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Robotic Prostatectomy Operative Medical Sample Report

DATE OF OPERATION:  MM/DD/YYYY

PREOPERATIVE DIAGNOSIS:  Prostate cancer.

POSTOPERATIVE DIAGNOSIS:  Prostate cancer.

OPERATION PERFORMED:  Robotic prostatectomy with bilateral nerve sparing and bilateral lymph node dissection.

SURGEON:  John Doe, MD

ANESTHESIA:  General with local.

INDICATIONS FOR OPERATION:  This (XX)-year-old patient was identified with rising PSA, and at time of presentation to Urology, this was 10 and a biopsy revealed 5 cores of prostate cancer, Gleason grade 6. We discussed options and the patient settled on robotic removal with nerve sparing.

DESCRIPTION OF OPERATION:  With the patient under general anesthetic in lithotomy position, after suitable preparation and draping, a Foley catheter was inserted. A supraumbilical midline incision was made and peritoneum entered under direct vision. The balloon trocar was introduced, pneumoperitoneum established and 0 degree laparoscopy confirmed suitable anatomy for continued laparoscopy. The patient was placed in Trendelenburg and robotic ports were inserted; two 8 mm on the left, one 8 mm, one 5 x 12 mm, and one 5 mm on the right, all under direct vision with no vascular incident. The robot was then docked and the remainder of the procedure was performed on the console. The instruments were used to take down peritoneum from left internal ring to right internal ring transecting urachus and obliterated umbilical bilaterally. Fourth arm was used for cephalad traction of the urachus. Preprostatic fat was cleared.

Endopelvic fascia was incised bilaterally and puboprostatic sharply divided. Dorsal venous complex was well exposed and was secured with a 3.5 vascular load with good effect. The transition between bladder neck and base of the prostate was identified and opened transversely. Catheter was identified, deflated and withdrawn into the prostate. The inspection of the anterior of the bladder revealed a modest median lobe. This was carefully circumscribed without entering the prostate tissue and posterior bladder neck separated from the base of the prostate. Ureteral orifices were well away from the resected margin. The fourth arm was then used for anterior traction of the median lobe, allowing development of posterior prostate. Lateral pedicles at this point were still bladder based and were controlled with bipolar cautery. After identifying seminal vesicles and mobilizing these to the apex bilaterally and securing apical vessels with bipolar, the seminal vesicles and ampulla of vas were used for anterior traction.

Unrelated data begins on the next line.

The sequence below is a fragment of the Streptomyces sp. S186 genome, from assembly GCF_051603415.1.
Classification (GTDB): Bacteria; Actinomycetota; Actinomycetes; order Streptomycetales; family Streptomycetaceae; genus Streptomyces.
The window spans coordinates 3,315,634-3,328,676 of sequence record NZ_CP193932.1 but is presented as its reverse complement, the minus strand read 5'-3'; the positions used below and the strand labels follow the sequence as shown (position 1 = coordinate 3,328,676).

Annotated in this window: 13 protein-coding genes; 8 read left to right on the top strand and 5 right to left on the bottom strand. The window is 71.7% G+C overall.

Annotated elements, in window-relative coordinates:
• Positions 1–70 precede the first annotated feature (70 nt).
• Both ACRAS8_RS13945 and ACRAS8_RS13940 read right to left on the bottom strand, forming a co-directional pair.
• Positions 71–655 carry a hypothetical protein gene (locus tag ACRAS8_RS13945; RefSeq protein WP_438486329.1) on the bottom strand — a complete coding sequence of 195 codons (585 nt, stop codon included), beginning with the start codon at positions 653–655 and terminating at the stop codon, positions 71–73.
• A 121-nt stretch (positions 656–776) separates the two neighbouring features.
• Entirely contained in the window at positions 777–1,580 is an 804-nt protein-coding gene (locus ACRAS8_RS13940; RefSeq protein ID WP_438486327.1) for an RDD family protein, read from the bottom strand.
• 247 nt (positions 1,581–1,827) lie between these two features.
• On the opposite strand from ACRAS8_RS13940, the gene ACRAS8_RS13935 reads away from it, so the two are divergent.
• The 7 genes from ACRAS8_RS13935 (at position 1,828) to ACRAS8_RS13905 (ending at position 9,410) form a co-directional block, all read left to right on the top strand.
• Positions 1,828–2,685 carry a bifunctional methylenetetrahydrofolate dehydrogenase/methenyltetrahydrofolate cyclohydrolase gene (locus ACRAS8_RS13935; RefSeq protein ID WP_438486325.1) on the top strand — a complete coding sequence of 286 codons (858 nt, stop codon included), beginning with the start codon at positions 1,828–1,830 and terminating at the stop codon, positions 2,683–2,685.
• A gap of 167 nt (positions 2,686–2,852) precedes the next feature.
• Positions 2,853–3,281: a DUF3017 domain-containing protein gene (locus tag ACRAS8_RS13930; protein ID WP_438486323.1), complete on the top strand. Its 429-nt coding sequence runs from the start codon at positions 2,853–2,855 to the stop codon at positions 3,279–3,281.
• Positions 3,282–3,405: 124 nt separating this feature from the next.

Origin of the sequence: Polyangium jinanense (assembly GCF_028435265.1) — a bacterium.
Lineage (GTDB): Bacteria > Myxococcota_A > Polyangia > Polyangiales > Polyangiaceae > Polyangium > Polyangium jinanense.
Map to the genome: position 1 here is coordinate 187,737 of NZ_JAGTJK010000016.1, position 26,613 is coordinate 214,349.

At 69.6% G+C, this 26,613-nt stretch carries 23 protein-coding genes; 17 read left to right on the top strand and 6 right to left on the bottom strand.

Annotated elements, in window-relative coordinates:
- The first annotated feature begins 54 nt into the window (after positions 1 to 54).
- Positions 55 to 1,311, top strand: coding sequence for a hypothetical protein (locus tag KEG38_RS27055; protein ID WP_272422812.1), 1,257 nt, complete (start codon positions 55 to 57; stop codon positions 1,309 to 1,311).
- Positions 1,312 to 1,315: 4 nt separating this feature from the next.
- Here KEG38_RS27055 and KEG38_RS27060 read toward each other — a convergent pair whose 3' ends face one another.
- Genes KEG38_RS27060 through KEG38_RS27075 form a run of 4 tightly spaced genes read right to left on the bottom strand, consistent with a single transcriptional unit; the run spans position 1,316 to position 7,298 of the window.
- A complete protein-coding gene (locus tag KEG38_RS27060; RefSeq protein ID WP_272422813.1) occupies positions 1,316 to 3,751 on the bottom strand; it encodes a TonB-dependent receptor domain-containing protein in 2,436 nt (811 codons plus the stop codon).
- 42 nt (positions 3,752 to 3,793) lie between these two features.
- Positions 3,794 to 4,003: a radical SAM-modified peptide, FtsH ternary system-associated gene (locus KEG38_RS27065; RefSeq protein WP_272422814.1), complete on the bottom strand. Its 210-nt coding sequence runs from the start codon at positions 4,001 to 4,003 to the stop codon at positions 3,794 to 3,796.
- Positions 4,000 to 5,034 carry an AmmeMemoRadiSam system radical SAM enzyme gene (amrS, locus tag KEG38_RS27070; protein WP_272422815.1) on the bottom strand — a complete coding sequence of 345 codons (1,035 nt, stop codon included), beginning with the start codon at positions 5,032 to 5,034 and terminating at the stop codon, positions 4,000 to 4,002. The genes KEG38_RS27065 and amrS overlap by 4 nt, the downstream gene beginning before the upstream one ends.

At this point, the lateral pedicles were no longer controlled with cautery, and after thinning them out appropriately alongside the prostate capsule, these were clipped with robotic arm Weck clips. No thermal energy was used at this point. Lateral prostatic fascia was opened prior to this maneuver and neurovascular bundles swapped laterally and posteriorly. Denonvilliers fascia was opened transversely behind the seminal vesicles and this was swept laterally to facilitate lateral neurovascular bundle release. Some venous oozing was tolerated at this point to avoid any cautery. The lateral pedicles with neurovascular bundle sparing continued satisfactory towards the apex. The lateral fascia was opened up to the urethra avoiding any transaction of the neurovascular bundle. There did not appear to be any obvious involvement beyond the capsule. At this point, all that remained was the urethra. This was sharply incised without cautery anteriorly and catheter retrieved into the penile urethra and posterior urethra divided. The prostate was liberated. The area was inspected and venous oozing had stopped at this point. The same instruments were then used for node dissection.

The prostate was placed in the left lower quadrant for later retrieval. First, the left pelvic dissection was performed and then the right. Limits of dissection were noted of Cloquet caudad, bifurcation cephalad, inguinal ligament anterior and internal iliac posteriorly. Obturator nerve was identified and spared at all times. Lymphatic and vessels were sealed with cautery. The specimens were retrieved through the 5 x 12 port. Instruments were then exchanged for the needle drivers and a double-armed 3-0 Monocryl was used for a continuous bladder neck to urethra anastomosis starting outside-in at 6 o'clock at bladder neck and continuing sequentially through the urethra and bladder neck. A fresh Foley catheter was placed under direct vision before closure. The sutures were tensioned up and tied to themselves at 12 o'clock across the anastomosis. The bladder was irrigated and was free of any leak and free of any bleeding. The robot was then removed and the specimen was retrieved through the midline port with an endosac and a #19 Blake drain brought out through the left lower quadrant 8 mm port. Fascia was enlarged with cautery and specimen delivered. Fascia was closed with interrupted figure-of-eight Vicryl and skin edges approximated with Monocryl and dressings applied. The patient tolerated the procedure well and no complications were encountered during the case. The patient was transferred to the recovery room in satisfactory condition. Sponge, needle and instrument counts were correct. Estimated blood loss was approximately 100 mL.